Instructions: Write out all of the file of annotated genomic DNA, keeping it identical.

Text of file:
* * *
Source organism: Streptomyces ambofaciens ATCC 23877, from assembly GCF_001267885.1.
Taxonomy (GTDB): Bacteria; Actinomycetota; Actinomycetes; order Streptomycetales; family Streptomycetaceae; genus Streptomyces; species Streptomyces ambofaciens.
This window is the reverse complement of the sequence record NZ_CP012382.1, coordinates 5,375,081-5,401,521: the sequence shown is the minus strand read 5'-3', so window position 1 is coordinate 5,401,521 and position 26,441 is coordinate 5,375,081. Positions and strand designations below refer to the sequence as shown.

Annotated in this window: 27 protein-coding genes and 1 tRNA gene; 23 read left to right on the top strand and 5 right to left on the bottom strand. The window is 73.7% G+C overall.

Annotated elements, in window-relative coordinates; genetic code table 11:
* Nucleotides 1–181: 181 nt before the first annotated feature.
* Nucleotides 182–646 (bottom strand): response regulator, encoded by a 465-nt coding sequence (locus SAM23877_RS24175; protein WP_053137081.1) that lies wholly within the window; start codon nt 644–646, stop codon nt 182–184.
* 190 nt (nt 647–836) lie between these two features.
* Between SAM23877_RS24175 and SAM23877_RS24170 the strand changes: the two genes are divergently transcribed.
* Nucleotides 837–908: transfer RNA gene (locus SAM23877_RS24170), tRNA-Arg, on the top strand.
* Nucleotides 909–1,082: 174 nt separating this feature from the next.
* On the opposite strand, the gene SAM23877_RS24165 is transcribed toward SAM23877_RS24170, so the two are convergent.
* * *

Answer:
Source organism: Streptomyces ambofaciens ATCC 23877, from assembly GCF_001267885.1.
Taxonomy (GTDB): Bacteria; Actinomycetota; Actinomycetes; order Streptomycetales; family Streptomycetaceae; genus Streptomyces; species Streptomyces ambofaciens.
This window is the reverse complement of the sequence record NZ_CP012382.1, coordinates 5,375,081-5,401,521: the sequence shown is the minus strand read 5'-3', so window position 1 is coordinate 5,401,521 and position 26,441 is coordinate 5,375,081. Positions and strand designations below refer to the sequence as shown.

Annotated in this window: 27 protein-coding genes and 1 tRNA gene; 23 read left to right on the top strand and 5 right to left on the bottom strand. The window is 73.7% G+C overall.

Annotated elements, in window-relative coordinates; genetic code table 11:
* Nucleotides 1–181: 181 nt before the first annotated feature.
* Nucleotides 182–646 (bottom strand): response regulator, encoded by a 465-nt coding sequence (locus SAM23877_RS24175; protein WP_053137081.1) that lies wholly within the window; start codon nt 644–646, stop codon nt 182–184.
* 190 nt (nt 647–836) lie between these two features.
* Between SAM23877_RS24175 and SAM23877_RS24170 the strand changes: the two genes are divergently transcribed.
* Nucleotides 837–908: transfer RNA gene (locus SAM23877_RS24170), tRNA-Arg, on the top strand.
* Nucleotides 909–1,082: 174 nt separating this feature from the next.
* On the opposite strand, the gene SAM23877_RS24165 is transcribed toward SAM23877_RS24170, so the two are convergent.